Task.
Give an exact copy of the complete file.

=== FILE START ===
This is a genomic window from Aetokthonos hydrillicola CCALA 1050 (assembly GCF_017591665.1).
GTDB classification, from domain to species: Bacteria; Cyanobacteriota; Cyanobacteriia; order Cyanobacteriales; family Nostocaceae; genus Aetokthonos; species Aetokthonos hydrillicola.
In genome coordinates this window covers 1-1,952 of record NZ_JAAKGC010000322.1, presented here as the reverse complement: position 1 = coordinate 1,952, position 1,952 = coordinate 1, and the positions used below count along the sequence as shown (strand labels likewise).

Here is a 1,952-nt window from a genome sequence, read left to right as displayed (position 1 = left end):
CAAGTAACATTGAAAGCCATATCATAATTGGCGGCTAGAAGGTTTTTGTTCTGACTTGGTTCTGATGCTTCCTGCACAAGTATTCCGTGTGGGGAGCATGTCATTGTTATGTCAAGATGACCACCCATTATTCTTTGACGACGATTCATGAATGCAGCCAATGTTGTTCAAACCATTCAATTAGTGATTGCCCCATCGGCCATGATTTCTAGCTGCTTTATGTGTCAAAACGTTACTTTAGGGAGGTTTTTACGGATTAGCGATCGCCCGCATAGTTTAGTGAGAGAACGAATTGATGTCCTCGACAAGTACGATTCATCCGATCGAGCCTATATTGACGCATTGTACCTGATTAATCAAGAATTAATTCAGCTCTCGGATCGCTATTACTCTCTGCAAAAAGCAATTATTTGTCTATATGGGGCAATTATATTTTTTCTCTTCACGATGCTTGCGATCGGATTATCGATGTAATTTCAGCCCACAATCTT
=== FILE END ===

This is a genomic window from Aetokthonos hydrillicola CCALA 1050 (assembly GCF_017591665.1).
GTDB classification, from domain to species: Bacteria; Cyanobacteriota; Cyanobacteriia; order Cyanobacteriales; family Nostocaceae; genus Aetokthonos; species Aetokthonos hydrillicola.
In genome coordinates this window covers 1-1,952 of record NZ_JAAKGC010000322.1, presented here as the reverse complement: position 1 = coordinate 1,952, position 1,952 = coordinate 1, and the positions used below count along the sequence as shown (strand labels likewise).

Here is a 1,952-nt window from a genome sequence, read left to right as displayed (position 1 = left end):
CAAGTAACATTGAAAGCCATATCATAATTGGCGGCTAGAAGGTTTTTGTTCTGACTTGGTTCTGATGCTTCCTGCACAAGTATTCCGTGTGGGGAGCATGTCATTGTTATGTCAAGATGACCACCCATTATTCTTTGACGACGATTCATGAATGCAGCCAATGTTGTTCAAACCATTCAATTAGTGATTGCCCCATCGGCCATGATTTCTAGCTGCTTTATGTGTCAAAACGTTACTTTAGGGAGGTTTTTACGGATTAGCGATCGCCCGCATAGTTTAGTGAGAGAACGAATTGATGTCCTCGACAAGTACGATTCATCCGATCGAGCCTATATTGACGCATTGTACCTGATTAATCAAGAATTAATTCAGCTCTCGGATCGCTATTACTCTCTGCAAAAAGCAATTATTTGTCTATATGGGGCAATTATATTTTTTCTCTTCACGATGCTTGCGATCGGATTATCGATGTAATTTCAGCCCACAATCTT